• Willis is requesting a trial within six months, but scheduling the date will be at the discretion of Judge Scott McAfee. McAfee was randomly selected to oversee the case.

What they're saying: The Trump campaign released a statement Monday just before the charges were revealed, accusing Willis of being "rabid partisan" and calling the indictment "bogus."

  • "Call it election interference or election manipulation — it is a dangerous effort by the ruling class to suppress the choice of the people," the statement said.
  • Trump's attorneys in an emailed statement Tuesday morning called the grand jury presentation "one-sided" and claimed it "relied on witnesses who harbor their own personal and political interests."
  • The attorneys, Drew Findling, Jennifer Little and Marissa Goldberg, added that they looked forward to "a detailed review of this indictment which is undoubtedly just as flawed and unconstitutional as this entire process has been."

Meanwhile, Giuliani in a statement to media called the charges "an affront to American Democracy."

Background: Willis' investigation has focused on alleged efforts to pressure Georgia officials to change the results of the 2020 presidential election in the state — which Trump lost by just under 12,000 votes.

  • Days after Willis took office in January 2021, she had to decide whether to pursue the unprecedented investigation — after a now-infamous phone call to Raffensperger.

Catch up quick: Last year, Willis requested the formation of a "special purpose grand jury" to hear evidence focused on the wide-ranging investigation. The 23-member panel spent seven months hearing testimony from 75 witnesses. It did not have the power to indict — only to recommend indictments to Willis.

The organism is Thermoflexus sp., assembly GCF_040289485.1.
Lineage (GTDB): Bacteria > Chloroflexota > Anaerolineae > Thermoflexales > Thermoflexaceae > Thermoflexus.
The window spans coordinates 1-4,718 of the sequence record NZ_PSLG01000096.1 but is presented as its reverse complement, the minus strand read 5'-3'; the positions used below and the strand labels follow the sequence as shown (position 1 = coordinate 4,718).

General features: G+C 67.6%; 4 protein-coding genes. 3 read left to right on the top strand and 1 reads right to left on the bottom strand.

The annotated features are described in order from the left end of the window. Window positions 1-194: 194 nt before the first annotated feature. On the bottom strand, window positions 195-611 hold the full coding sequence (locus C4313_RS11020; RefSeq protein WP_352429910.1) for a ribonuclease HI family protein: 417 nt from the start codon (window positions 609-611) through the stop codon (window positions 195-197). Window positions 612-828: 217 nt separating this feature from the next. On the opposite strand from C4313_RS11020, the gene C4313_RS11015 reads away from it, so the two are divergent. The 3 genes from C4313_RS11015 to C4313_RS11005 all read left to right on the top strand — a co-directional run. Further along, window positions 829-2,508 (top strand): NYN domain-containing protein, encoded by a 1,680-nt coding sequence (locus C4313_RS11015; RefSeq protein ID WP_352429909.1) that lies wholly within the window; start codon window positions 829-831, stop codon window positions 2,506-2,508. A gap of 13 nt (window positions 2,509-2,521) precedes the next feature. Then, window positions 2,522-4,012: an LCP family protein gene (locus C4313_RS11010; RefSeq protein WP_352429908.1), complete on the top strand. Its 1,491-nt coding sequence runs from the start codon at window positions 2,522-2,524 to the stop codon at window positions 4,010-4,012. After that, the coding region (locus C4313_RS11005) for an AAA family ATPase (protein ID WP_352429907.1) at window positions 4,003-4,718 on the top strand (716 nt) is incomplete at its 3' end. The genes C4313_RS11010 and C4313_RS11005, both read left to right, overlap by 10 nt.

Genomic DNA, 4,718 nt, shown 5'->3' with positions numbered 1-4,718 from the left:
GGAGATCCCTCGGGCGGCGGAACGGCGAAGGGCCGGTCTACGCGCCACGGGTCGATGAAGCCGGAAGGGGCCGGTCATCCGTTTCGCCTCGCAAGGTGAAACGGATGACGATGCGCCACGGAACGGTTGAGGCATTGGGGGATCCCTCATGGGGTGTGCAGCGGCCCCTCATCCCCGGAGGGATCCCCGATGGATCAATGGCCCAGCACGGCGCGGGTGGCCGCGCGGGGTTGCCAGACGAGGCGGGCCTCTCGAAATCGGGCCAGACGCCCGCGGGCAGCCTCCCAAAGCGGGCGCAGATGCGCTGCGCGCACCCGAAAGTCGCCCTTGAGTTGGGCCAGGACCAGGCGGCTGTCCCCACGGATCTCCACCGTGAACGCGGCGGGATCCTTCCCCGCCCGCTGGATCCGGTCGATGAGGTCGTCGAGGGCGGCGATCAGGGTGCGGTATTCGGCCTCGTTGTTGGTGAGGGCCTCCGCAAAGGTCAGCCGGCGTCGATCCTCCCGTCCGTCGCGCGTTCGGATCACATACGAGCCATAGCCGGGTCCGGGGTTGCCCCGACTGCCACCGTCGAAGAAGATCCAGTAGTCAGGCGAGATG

Meanwhile, Trump's Georgia legal team filed a motion in March to disqualify Willis from any prosecution on the topic, invalidate all evidence gathered as "unconstitutionally derived," and quash the investigation altogether.

  • His lawyers argued the process was "confusing, flawed and at-times, blatantly unconstitutional."
  • Trump has neither been subpoenaed in the last two years nor asked to speak to the Fulton DA voluntarily, his lawyers say.
  • Fulton County Superior Court Judge Robert McBurney late last month rejected Trump's bid to have Willis disqualified and evidence thrown out. Trump's team has signaled they intend to appeal the decision.

Flashback: After narrowly losing Georgia in November 2020, Trump became fixated on the swing state, which he had won in 2016 by more than 200,000 votes.

  • He called the state's governor, secretary of state and speaker of the state House asking for a "special session" to "investigate" disproven election fraud allegations. Those officials — all Republicans — rebuffed the requests at the time.
  • Georgia election officials counted the nearly five million ballots three times, including once by hand. Each recount affirmed Joe Biden's victory.

Context: Georgia's racketeering law (or RICO) allows prosecutors to string together crimes by various people if committed towards one common goal.

  • Willis is considered an expert in the state law after, among much else, successfully prosecuting one of the state's largest criminal cases to prove a cheating scandal in the Atlanta Public School System in 2015.

What's next: Arrest warrants were issued for all those who were charged and Willis gave the defendants until noon on Friday, Aug. 25 to voluntarily surrender.


Q. What is the difference between a law-abiding gun owner and a criminal?

A.  The .2 of a second that it takes to pull a trigger.